It was one of those impossible media questions.
“Could Team USA beat the Dream Team?”
Although reporters fielded responses from several Team USAers and subtly framed these elite players as cocky wannabes in their rather sensational headlines, I agree with the most recent gold medalists.
Team USA could emerge victorious in a game against its Olympic predecessor. This doesn’t mean they would win a seven-game series. It doesn’t even mean they would win a winner-take-all contest.
Kobe said it best: “Well, we could. We could. It would be a tough matchup to say the least.”
To prevent my mailing address from being distributed among the basketball community for the apparent heresy I have just committed (although somehow receiving hate mail seems strangely alluring), allow me to explain myself.
There’s no doubt Team USA would be the underdog in such a matchup. The Dream Team featured 11 eventual Hall of Fame inductees who cumulatively accrued 15 MVP awards, 23 NBA championships and 116 all-star appearances. To put these impressive accolades into perspective, Michael Jordan has been awarded more MVP awards than the entire current Team USA roster collectively. The front line of the original Dream Team (the Admiral, the Round Mound and the Mailman) would, in theory, obliterate the front line of this recent Olympic squad (Tyson Chandler, Kevin Love and Anthony Davis). In fact, Dream Teamer Charles Barkley believes that Kobe, LeBron and Kevin Durant would be the only players from the current Olympic team to even make the original one.
This may be true. But the same thing could be said about the contenders for Olympic gold in London. From Spain’s unimpressive roster of NBA riffraff, only the Gasol brothers (and maybe Serge Ibaka) would have avoided Coach K’s Las Vegas cuts—yet Spain only lost by seven points in the title game.
Olympic competition reinforces the importance of team basketball, seemingly more so than professional basketball, and almost downplays individual contribution. Perhaps this is a factor of fewer isolation plays and more motion offenses. Even though the Dream Team may be more decorated, this doesn’t necessarily make them the hands-down winner. Need we revisit the 2004 Lakers—a star-studded assembly of individual veteran talent (Bryant, Karl Malone, Gary Payton and Shaq—who lost to a superstar-deficient Pistons team 4-1 in the NBA Finals? In sports, hoarding talent doesn’t necessarily translate to victories.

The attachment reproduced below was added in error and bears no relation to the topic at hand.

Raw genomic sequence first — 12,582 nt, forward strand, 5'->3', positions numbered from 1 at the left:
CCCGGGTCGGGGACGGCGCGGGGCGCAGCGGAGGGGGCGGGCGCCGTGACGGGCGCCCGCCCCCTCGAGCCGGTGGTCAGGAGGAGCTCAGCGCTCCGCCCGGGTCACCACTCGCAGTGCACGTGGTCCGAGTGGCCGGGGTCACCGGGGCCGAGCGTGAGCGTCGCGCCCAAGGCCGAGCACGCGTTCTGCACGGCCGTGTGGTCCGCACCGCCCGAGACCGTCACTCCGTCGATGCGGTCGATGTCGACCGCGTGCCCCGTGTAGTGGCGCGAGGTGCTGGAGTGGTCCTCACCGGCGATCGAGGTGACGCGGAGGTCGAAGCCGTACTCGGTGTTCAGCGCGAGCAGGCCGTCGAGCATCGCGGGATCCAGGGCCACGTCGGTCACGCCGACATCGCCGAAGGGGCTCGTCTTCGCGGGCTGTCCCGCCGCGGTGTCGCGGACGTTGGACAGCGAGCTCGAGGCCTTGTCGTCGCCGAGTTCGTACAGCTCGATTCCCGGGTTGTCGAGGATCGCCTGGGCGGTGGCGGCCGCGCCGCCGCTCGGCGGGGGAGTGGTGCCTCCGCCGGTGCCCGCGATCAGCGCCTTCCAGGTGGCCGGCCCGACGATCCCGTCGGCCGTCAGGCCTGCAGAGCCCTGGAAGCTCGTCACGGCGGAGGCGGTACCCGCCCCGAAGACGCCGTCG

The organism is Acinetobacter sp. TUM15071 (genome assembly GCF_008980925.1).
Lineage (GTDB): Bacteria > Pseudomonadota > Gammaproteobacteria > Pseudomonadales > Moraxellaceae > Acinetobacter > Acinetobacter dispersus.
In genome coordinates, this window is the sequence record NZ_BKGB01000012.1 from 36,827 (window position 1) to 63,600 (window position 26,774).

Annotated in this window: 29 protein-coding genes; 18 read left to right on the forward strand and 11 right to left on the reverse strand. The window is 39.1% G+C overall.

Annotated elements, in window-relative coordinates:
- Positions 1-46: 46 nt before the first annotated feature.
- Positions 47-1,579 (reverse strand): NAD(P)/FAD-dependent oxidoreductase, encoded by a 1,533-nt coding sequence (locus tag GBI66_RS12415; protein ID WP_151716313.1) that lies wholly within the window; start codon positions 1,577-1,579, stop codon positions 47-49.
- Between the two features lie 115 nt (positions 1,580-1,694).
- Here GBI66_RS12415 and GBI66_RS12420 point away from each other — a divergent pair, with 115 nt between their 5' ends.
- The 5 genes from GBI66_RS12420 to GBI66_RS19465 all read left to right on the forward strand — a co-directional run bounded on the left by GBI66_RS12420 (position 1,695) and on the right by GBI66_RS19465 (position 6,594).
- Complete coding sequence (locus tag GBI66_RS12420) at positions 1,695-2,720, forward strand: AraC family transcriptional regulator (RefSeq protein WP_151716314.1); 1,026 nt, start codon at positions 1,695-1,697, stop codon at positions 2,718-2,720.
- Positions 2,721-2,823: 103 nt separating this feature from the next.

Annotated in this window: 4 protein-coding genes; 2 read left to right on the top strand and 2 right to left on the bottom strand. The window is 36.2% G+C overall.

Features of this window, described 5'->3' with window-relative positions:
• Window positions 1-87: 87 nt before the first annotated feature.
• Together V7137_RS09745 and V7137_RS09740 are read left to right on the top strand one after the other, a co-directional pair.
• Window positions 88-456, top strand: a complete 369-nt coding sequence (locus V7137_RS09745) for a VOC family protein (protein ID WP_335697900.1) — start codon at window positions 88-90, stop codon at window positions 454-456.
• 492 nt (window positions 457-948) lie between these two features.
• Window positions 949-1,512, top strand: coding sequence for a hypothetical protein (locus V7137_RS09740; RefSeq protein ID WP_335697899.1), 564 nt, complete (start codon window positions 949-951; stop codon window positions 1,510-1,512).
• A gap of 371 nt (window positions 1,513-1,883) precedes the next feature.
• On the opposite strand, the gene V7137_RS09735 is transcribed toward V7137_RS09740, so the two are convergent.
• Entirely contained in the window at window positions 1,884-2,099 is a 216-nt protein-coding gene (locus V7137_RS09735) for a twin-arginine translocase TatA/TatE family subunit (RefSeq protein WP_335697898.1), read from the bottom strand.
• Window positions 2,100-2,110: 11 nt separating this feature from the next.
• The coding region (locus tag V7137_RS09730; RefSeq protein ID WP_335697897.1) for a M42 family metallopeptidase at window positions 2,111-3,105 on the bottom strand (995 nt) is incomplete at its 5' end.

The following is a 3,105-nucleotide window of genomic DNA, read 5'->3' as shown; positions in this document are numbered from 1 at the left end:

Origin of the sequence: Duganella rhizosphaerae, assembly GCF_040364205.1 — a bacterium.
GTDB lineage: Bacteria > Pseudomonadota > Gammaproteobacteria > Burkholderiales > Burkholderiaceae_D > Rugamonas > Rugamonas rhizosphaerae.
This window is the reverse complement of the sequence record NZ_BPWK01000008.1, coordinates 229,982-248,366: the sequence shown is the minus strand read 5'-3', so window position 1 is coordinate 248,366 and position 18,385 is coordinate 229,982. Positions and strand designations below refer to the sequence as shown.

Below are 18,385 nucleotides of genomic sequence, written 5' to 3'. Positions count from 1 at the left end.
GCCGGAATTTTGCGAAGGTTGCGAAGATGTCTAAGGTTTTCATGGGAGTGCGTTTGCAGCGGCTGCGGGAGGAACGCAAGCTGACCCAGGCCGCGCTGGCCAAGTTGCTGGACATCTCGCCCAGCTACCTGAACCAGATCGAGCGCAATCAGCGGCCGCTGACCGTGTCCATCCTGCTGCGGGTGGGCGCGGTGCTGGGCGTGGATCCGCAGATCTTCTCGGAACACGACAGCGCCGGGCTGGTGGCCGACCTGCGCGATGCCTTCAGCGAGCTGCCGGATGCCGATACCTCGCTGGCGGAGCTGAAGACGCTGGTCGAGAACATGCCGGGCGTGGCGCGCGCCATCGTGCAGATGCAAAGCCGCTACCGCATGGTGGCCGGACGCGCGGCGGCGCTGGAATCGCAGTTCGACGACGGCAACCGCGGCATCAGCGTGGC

Since we’re talking in the hypothetical anyway, it’s worth noting a few of the “what-ifs.” What if Team USA experienced an offensive surge like it did against Nigeria, shooting 63 percent from beyond the arc and assisting on 41 of 59 made field goals? What if Scottie Pippen got into foul trouble—then who’d be left to guard LeBron or Kevin Durant? (Remember—by 1992, Magic was presumably weakened by his HIV condition, and Larry Bird was a 35-year-old with back pain.) In these circumstances, Team USA’s talent deficit could surely be overcome.
Put another way, if a team starting Kwame Brown at center could top the eventual NBA champion (see Golden State Warriors versus Miami Heat, Jan. 10, 2012), Team USA could certainly defeat the Dream Team. On paper, the original Dream Team is better. In reality, the original Dream Team is better. It’s hard to refute either of those claims.
Even so, can anyone say with complete certainty that the 1992 Dream Team would win? No. This is what my assertion rests on. This is most likely what the assertions of Kobe and LeBron rest on as well (although they have both been known to make media statements without much deliberation in the past).
This is the uncertainty that forms the foundation of professional sports. On any given day, an underdog could win.
David Eng knows all about the underdog mentality as a Golden State Warriors fan. Send him your Team USA vs. Dream Team predictions at email@example.com.